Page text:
Sophia Rabe, Founder and CEO of Olive & Milo

Who?

Sophia Rabe, who goes by Sophie, is the founder and CEO of Olive & Milo, a company focused on helping small and local businesses grow by creating strong platforms where stories can be shared, all while reaching their targeted audience, and increasing sales and brand awareness. According to Sophie, “I always had the drive to do my own thing, that’s why I started Olive and Milo. Since then, we work with about 40 clients across the United States and a couple in Canada. We do anything from full-service social media management and paid ads to consulting.”

What do you think helps you work best?

“Tools. Phoebe and Sam always laugh because I’m the tool meister. I do a ton of research on apps and CRMs. Just different online tools that really help me manage my team, clients, and workflow. Managing all of my client’s to-do lists and having them in a particular organized way, we are able to prioritize everything and seek out the best project management. Having systems in place and the tools to do that helps me work at my best.”

Any short-term or long-term goals for the year?

“We have been in such a steady flow of new clients that we haven’t really been able to sit down and set new goals. When I started [Olive & Milo], I took on whoever wanted to hire me, obviously within reason. And of course, that was during the time that I was trying to figure out my price points. I think this happens with a lot of entrepreneurs where they have a good idea and just go for it. I didn’t write a business plan with all of my pricing figured out and decided I was going to learn as I went. So now I have a lot of legacy clients that are paying me absolutely nothing, and since I’ve started [Olive & Milo] I’ve gained several clients who are paying me what they should be paying me because I’ve learned what my pricing should be. So one of my goals is to have 15 really awesome solid paying clients with room for three or four other lower-scale clients if possible. 

What are some of your favorite things to do in Vermont?

“I’m from Vermont and where I grew up was super rural. I didn’t appreciate it as much when I was a kid because it took 45 minutes to get anywhere, and my parents always had to drive me before I had my license. Now that we’re in Williston and we’re not as rural, I really like going out and exploring Vermont and going back home; my parents still live on over a hundred acres of land. The river is my happy place in the summer. My husband is a really big disc golfer and we often go out and play the courses, or I’ll walk behind him with friends and let them play. Definitely hanging out with friends by the water in the summer is my go-to.”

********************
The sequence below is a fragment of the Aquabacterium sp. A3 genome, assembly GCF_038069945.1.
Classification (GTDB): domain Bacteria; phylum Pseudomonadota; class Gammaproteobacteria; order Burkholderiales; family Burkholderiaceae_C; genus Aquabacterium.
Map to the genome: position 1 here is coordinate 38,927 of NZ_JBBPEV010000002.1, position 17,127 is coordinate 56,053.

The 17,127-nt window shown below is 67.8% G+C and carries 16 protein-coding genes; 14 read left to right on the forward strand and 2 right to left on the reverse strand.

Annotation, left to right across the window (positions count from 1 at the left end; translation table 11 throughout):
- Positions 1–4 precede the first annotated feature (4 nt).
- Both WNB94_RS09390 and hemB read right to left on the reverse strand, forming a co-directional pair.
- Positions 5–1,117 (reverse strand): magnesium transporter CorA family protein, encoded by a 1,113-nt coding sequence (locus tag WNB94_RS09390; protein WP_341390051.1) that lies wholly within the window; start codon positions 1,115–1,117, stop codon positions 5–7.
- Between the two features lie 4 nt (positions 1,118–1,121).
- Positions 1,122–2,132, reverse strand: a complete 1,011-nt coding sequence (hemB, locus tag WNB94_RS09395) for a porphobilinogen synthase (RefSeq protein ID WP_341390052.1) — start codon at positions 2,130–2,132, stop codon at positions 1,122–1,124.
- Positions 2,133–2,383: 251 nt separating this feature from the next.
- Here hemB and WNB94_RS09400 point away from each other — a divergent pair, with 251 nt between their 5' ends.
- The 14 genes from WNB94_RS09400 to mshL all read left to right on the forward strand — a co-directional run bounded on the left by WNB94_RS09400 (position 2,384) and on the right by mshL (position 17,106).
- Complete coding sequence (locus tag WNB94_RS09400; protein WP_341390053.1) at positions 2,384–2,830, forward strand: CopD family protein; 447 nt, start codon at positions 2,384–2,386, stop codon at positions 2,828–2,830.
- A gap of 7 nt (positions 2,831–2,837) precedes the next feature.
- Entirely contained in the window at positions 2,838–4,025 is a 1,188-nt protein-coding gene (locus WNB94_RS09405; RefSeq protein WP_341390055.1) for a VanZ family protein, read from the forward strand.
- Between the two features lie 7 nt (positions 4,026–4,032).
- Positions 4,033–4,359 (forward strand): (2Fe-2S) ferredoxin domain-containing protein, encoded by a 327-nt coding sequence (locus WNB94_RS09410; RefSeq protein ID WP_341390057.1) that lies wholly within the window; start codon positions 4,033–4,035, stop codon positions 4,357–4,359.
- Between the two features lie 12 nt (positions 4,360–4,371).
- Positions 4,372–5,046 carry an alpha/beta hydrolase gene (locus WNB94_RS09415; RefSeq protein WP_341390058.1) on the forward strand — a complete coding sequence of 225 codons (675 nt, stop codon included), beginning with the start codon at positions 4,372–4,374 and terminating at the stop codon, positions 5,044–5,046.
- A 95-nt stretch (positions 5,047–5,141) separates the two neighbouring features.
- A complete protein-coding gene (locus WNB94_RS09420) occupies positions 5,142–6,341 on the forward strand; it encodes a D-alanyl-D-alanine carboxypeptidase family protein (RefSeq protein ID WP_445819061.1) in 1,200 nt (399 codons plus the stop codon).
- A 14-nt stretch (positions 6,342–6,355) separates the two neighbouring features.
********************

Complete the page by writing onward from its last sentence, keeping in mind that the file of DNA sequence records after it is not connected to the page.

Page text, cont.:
Now that we’re coming out of the COVID era, what’s one of the hardest obstacles you faced as an entrepreneur? Any lessons to share?

“Before COVID, a lot of my clients were either remote or not based in Vermont. When I first started I found that Vermont businesses didn’t have the budget or the resources to advertise online. When we started working with more local clients, it went to show that with the right tools and systems in place you can be super collaborative, creative, and productive without having to meet in person. Coming out of [the pandemic] it shows that we can get so much done no matter where we are.”

What is one thing you wish someone had told you before starting your business?

“I think boundaries are really important, especially when you are your own business. People will take you seriously as a legitimate business but at the end of the day, my clients know it’s just me. I have older clients that will text me at two in the morning with a question, and I don’t know if they would do that if I wasn’t 29 or if I were more positioned as a corporate agency. I appreciate the closeness and the connections but I think setting those boundaries is really important. Pacing yourself is also good because you can burn out really easily.”

How has VCET helped you? Were there any resources you found particularly impactful?

“Everything. All the things! I joined VCET six or seven months into my business purely out of the fact that I had been working from home since I graduated from college and it felt like I didn’t really know anybody. After college, all your friends move and your new friends become the people that you start to meet at work. It gets lonely and when you’re 22 you want to go out with friends. I found VCET and was instantly attracted to the space and the community, and for me, that was really important – having a family away from family and a home away from home. That’s what drew me in but I always tell people that my business did a 360 when I joined VCET. I hired a lot of people that I met at VCET for help with my own business, outsourced clients’ work, and was hired by other VCET members. I feel like I owe so much of my success just from being part of the community.”